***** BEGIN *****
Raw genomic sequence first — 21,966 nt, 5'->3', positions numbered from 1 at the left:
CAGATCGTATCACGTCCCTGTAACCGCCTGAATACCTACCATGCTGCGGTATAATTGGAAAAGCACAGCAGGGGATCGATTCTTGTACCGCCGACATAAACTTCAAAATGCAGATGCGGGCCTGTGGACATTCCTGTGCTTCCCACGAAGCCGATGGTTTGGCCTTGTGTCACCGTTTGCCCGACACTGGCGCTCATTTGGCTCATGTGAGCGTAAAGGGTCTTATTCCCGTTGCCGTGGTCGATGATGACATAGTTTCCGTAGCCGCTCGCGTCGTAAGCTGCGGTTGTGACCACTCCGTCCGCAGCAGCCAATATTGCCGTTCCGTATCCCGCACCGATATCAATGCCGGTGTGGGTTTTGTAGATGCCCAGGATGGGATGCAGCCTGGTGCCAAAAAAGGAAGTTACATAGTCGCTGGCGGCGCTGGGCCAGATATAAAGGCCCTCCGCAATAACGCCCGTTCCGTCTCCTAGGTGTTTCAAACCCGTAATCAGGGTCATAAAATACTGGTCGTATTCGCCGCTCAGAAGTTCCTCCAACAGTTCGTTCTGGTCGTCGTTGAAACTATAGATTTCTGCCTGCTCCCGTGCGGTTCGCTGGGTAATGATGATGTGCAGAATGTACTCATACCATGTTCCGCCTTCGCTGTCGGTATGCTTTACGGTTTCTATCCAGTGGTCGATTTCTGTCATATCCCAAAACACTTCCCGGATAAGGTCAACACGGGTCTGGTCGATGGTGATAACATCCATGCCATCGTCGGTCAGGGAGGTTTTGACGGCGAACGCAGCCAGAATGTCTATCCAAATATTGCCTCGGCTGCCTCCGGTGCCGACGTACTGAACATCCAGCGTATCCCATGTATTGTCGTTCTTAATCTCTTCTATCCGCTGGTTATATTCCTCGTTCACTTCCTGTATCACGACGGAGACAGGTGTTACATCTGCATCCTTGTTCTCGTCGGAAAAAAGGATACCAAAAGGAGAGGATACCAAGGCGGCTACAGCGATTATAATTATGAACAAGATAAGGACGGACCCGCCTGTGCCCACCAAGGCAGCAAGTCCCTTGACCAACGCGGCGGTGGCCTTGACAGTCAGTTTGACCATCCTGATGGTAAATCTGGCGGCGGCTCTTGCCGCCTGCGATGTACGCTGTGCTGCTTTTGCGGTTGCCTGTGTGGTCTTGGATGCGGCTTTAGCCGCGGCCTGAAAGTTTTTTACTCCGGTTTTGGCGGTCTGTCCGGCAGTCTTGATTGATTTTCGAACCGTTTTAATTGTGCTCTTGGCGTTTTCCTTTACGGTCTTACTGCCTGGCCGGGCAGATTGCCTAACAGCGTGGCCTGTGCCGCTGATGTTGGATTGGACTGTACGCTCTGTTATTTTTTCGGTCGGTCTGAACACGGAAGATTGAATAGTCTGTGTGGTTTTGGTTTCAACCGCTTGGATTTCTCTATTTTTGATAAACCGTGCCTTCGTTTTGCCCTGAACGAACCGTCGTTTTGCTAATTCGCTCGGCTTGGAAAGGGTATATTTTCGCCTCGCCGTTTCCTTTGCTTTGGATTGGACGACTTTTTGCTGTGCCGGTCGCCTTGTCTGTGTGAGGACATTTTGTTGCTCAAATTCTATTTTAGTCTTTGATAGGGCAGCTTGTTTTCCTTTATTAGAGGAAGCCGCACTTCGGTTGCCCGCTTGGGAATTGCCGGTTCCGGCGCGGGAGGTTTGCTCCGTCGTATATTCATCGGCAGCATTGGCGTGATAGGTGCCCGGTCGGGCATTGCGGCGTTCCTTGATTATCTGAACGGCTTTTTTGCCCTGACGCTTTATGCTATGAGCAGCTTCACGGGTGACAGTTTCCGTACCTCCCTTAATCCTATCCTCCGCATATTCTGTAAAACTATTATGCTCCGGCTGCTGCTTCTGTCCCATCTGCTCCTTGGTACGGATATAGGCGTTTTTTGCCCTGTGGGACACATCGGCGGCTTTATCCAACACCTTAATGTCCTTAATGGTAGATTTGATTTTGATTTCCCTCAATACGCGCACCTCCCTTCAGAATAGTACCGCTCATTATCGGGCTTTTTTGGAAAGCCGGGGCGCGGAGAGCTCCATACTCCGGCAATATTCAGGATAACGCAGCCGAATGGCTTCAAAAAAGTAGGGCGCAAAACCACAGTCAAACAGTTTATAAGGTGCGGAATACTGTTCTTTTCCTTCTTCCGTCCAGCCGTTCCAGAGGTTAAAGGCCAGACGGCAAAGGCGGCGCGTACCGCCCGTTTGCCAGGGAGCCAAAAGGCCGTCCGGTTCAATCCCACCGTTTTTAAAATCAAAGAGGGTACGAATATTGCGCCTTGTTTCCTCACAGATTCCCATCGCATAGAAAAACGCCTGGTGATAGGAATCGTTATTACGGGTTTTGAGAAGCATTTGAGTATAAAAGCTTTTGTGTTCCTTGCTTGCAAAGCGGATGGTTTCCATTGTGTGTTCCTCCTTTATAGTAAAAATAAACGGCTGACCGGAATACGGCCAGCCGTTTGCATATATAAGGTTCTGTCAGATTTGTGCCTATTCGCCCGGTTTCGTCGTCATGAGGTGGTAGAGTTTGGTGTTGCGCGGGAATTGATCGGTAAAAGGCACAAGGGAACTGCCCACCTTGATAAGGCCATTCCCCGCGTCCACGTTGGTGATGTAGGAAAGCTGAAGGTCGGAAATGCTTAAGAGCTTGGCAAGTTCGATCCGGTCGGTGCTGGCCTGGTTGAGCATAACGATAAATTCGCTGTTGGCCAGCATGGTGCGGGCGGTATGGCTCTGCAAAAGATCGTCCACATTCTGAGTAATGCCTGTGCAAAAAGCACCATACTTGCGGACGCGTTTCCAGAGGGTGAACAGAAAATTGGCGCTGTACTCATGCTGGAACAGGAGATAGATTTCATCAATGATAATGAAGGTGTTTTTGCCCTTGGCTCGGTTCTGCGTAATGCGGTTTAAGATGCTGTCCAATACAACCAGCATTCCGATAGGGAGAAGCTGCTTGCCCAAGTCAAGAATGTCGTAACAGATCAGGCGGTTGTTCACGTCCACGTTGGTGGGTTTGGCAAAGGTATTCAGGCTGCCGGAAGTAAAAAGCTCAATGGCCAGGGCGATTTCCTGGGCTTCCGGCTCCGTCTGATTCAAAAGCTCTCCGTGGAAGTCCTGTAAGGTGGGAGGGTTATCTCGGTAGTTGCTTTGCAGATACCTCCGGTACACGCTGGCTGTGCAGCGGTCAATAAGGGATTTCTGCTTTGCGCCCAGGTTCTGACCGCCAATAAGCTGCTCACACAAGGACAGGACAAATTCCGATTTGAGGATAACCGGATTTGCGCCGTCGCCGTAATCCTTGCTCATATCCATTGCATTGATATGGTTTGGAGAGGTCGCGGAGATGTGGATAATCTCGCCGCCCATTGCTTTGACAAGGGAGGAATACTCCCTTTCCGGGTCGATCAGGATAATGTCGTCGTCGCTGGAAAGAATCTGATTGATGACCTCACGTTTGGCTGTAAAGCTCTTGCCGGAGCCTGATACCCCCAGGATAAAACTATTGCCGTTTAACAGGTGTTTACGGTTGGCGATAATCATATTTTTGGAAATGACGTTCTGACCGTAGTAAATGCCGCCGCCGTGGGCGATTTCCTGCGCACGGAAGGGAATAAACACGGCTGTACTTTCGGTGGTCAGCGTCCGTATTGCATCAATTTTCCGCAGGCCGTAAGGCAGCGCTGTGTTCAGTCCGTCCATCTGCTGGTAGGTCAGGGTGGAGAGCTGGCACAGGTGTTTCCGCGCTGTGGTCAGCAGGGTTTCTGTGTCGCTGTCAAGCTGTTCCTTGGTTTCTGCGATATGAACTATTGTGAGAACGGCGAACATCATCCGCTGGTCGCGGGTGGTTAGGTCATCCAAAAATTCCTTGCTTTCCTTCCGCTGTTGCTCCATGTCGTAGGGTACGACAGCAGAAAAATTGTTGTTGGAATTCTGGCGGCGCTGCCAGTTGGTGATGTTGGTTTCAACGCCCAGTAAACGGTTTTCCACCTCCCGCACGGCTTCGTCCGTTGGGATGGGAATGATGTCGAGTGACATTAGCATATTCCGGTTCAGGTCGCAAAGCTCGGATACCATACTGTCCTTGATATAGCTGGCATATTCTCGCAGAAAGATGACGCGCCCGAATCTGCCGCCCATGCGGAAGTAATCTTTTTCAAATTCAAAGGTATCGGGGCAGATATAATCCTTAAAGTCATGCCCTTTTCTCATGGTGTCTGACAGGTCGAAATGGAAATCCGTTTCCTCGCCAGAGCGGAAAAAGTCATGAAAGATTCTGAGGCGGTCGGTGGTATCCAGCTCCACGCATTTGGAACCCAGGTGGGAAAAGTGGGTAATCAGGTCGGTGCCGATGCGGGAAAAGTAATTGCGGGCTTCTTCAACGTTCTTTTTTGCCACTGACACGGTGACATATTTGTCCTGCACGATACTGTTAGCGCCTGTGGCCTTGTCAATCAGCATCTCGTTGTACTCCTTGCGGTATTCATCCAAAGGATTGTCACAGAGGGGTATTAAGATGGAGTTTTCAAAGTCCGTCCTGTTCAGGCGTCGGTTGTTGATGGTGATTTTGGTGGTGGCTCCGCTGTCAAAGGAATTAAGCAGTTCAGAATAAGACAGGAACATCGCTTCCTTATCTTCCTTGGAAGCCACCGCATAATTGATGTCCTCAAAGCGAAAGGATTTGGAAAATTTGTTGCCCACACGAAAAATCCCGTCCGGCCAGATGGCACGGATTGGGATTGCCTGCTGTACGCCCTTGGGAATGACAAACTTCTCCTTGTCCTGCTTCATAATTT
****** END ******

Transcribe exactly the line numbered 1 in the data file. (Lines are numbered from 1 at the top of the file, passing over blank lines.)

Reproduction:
Raw genomic sequence first — 21,966 nt, 5'->3', positions numbered from 1 at the left: